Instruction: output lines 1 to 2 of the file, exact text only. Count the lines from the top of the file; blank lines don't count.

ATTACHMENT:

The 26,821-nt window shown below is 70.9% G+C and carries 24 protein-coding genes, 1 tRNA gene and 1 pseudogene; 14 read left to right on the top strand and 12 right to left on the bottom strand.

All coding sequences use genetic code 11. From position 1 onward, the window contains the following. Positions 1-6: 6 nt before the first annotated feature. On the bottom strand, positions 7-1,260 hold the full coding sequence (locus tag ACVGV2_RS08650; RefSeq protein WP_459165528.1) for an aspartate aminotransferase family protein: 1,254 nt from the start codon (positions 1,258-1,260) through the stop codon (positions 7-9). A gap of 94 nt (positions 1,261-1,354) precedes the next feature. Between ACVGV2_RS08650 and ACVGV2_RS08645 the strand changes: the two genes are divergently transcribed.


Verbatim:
The 26,821-nt window shown below is 70.9% G+C and carries 24 protein-coding genes, 1 tRNA gene and 1 pseudogene; 14 read left to right on the top strand and 12 right to left on the bottom strand.

All coding sequences use genetic code 11. From position 1 onward, the window contains the following. Positions 1-6: 6 nt before the first annotated feature. On the bottom strand, positions 7-1,260 hold the full coding sequence (locus tag ACVGV2_RS08650; RefSeq protein WP_459165528.1) for an aspartate aminotransferase family protein: 1,254 nt from the start codon (positions 1,258-1,260) through the stop codon (positions 7-9). A gap of 94 nt (positions 1,261-1,354) precedes the next feature. Between ACVGV2_RS08650 and ACVGV2_RS08645 the strand changes: the two genes are divergently transcribed.